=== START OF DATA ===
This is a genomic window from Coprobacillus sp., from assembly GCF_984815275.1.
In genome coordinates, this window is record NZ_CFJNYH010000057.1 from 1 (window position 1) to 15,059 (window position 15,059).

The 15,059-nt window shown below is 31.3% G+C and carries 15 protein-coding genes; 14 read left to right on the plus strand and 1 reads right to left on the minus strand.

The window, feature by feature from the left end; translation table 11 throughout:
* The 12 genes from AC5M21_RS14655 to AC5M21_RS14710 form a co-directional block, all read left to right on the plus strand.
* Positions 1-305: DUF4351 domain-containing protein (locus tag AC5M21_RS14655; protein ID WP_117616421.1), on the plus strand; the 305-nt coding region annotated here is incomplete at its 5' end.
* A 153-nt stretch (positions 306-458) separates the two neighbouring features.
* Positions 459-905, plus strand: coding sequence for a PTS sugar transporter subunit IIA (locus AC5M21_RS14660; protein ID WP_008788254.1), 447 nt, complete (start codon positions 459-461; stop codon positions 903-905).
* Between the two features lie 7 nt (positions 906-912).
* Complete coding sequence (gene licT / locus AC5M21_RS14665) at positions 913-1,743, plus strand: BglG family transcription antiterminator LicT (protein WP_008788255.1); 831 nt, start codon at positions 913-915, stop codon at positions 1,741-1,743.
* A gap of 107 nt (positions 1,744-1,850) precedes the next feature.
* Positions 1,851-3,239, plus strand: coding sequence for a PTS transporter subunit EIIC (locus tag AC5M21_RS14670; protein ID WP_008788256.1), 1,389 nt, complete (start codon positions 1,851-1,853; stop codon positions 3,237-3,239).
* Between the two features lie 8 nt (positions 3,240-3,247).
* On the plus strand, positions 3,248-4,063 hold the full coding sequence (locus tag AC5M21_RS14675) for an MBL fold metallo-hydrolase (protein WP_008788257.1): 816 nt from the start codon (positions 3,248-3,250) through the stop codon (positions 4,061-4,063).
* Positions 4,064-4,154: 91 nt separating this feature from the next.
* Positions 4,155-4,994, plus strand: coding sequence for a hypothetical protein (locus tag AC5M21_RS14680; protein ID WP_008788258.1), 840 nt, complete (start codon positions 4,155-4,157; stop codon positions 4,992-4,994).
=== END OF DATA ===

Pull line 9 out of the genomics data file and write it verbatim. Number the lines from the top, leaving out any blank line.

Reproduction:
* Between the two features lie 7 nt (positions 906-912).